Before nightfall, California Highway Patrolman Bill Myers would find himself crawling through the rubble of a collapsed freeway in Oakland, looking for anyone still alive among scores of hopelessly smashed cars.
But his day began routinely enough at 5:15 a.m. Already in uniform, he jumped on his motorcycle and headed into work, coming down from his home in the East Bay town of Rodeo to the CHP office in the heart of Oakland.
Even in the early morning darkness, he felt that he had taken possession of the roads--that these were his freeways. That was his job, to take command of the highway, to control the traffic, to keep it moving safely.
"When I was a kid I lived a stone's throw from I-80," Myers said. "When I'd hear a crash, I could hop a fence and be there in a minute. And I can remember waiting for the Highway Patrol to show up. When they got there, you knew everything was going to be all right. Now I've taken accidents in the same place and there are new kids running up."
At 31, Myers is already a six-year veteran with enough seniority to work the morning shift.
At the day's briefing, he was assigned to work a stretch of California 13, east of Oakland. On the road by 6:15 a.m., he was quickly called to the scene of an accident with possible injuries--a Code 3, which means he raced there with sirens sounding and lights flashing.
"I've seen a fair share of fatals," Myers said. Recently, he recalled, he had handled "a fairly stupendous fatal. A woman literally wrapped her car around a tree. . . . The way I deal with it, is I consider the body or parts of a body as elements of an accident, just as I consider a tire in the road as part of an accident. Naturally, there's a human side. It's going to hit somewhere deep inside of you and you talk a lot about it."
But at the scene of the early morning accident, Myers found oil on the highway that had to be cleaned up, but only minor injuries.
In the course of the morning, he wrote a handful of tickets and handled a second accident, a minor one with no injuries. He spent his afternoon writing detailed reports.
By 4 p.m., he was home with time to kill before going to the Lakeridge Club for a game of racquetball. It was about 5:15 p.m. when he arrived there but the front desk was abandoned and everyone was in front of the club's large-screen TV.
"There was a collapsed bridge there and they said it was the Bay Bridge and I said, "What bay?" They said, "Our bay, where have you been?" I was on my bike. I didn't feel the quake."
By 5:45 p.m., Myers was in uniform and back at work. He was dispatched to the Nimitz Freeway, one of eight officers who rode in tight formation until they reached the lower deck of the raised freeway.
"I've been here lots of times and I don't care for this section of freeway. There are no shoulders and there's no place to pull people over and get them out of traffic. I'd never thought about it collapsing.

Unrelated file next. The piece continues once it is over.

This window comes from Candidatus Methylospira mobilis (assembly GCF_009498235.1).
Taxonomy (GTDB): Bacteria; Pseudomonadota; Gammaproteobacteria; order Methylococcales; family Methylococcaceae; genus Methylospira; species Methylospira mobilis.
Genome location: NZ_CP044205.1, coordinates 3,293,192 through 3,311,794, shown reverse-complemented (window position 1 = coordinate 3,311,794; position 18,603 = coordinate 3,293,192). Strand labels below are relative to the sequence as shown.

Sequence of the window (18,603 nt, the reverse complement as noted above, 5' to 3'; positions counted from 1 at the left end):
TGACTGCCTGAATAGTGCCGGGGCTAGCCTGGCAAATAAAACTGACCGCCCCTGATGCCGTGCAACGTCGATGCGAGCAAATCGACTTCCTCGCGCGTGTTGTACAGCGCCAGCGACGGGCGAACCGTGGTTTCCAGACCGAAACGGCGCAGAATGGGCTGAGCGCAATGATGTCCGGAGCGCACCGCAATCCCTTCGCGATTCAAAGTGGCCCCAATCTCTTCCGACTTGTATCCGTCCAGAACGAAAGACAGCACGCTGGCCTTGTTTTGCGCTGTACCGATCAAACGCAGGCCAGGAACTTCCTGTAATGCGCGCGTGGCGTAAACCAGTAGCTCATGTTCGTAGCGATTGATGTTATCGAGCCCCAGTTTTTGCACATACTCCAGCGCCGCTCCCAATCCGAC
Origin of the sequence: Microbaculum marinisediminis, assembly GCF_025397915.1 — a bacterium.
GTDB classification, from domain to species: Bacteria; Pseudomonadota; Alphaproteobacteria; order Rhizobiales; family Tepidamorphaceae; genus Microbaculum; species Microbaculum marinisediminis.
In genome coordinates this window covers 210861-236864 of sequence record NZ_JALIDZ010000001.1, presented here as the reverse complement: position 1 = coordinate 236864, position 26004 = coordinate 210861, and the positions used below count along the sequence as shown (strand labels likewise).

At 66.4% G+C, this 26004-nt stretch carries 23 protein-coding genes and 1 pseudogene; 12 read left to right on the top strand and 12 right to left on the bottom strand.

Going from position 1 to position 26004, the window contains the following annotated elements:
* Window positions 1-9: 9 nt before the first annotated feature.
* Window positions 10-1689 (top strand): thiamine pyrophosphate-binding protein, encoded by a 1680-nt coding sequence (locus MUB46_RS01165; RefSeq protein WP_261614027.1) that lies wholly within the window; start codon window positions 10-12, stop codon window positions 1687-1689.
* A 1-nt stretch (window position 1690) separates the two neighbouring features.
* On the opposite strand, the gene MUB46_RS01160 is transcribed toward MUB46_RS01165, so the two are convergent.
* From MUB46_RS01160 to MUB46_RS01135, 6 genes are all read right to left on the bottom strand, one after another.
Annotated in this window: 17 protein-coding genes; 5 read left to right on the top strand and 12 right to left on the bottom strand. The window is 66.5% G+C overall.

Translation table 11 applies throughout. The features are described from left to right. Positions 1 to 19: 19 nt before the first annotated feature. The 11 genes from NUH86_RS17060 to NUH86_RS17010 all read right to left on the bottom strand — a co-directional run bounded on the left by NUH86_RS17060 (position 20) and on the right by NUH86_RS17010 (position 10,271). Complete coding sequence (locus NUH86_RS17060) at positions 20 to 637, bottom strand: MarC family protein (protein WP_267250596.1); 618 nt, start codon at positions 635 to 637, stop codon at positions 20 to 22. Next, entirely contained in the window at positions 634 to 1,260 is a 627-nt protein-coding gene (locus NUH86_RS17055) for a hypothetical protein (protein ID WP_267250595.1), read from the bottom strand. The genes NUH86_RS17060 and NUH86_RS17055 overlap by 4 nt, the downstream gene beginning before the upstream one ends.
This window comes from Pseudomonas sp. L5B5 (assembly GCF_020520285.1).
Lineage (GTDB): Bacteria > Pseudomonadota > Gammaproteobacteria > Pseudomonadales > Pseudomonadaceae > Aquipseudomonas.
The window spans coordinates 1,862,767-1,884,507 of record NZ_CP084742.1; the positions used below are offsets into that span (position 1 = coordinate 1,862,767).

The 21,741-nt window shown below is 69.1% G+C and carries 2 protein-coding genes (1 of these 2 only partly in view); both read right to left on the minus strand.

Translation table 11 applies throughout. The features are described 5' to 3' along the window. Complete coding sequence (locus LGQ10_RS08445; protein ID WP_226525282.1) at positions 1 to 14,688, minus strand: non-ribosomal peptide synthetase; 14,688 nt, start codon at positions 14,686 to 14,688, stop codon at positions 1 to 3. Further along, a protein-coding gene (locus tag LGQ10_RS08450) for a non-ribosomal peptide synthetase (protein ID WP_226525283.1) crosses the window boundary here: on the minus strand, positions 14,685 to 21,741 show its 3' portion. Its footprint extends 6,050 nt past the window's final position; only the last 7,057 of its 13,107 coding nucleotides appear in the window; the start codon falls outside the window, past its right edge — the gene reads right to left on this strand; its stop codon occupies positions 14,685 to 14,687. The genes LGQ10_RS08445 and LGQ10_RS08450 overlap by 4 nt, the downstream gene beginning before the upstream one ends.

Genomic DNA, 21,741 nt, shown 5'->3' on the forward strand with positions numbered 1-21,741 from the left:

"We came to the 14th Street on-ramp and ahead of us we saw a wall of rocks. It was the upper roadway. A Global Van Lines truck had smashed into it. Personal belongings were spilling out of it. There was a couch hanging out. A part of a bed.
"A Volvo was sitting on top of the rocks. There was an abandoned patrol car there. It was all locked up but the ticket book was still inside."
Parking their bikes, the patrolmen climbed over the mound of rubble. "So now I'm standing on the upper deck, except I'm on the lower deck," Myers said. "I could see flashlights ahead, the rescue was already started."
Walking north, they climbed up sections of the collapsed upper deck that had buckled up into the shape of a tepee, Myers said.
"At the top there was a crack. It was like looking down into a cave.
"There is all this publicity about the Bay Bridge but I'm thinking about how much traffic there was here. And there must be at least a hundred cars buried."
He and the others climbed down into the space between roadways and began looking for survivors. He had been in caverns like this before, he remembered. As a kid he explored an abandoned gold mine on his grandmother's property near Placerville.
"I'm not sure I want to be in here," Myers said. "Everybody is talking about aftershocks. But I told myself I'm here, and I put off thinking about it."
In some places, he could stand almost upright, but to keep moving ahead Myers had to start crawling. "I spit-shine my boots every day so I'm standing on my toes so I don't scuff them."
Laid out flat and unable to go any further, he could see a smashed red car and "a hunk of shiny stuff I'm assuming was a car."
There was no sign of life.
On the way out, he came upon two Fire Department rescue workers and helped them lift out a survivor who had been taken from his crushed car.
"Our chief role as highway patrolmen is to keep traffic moving safely. Safety is the key word. But this isn't highway patrol work--this is a disaster."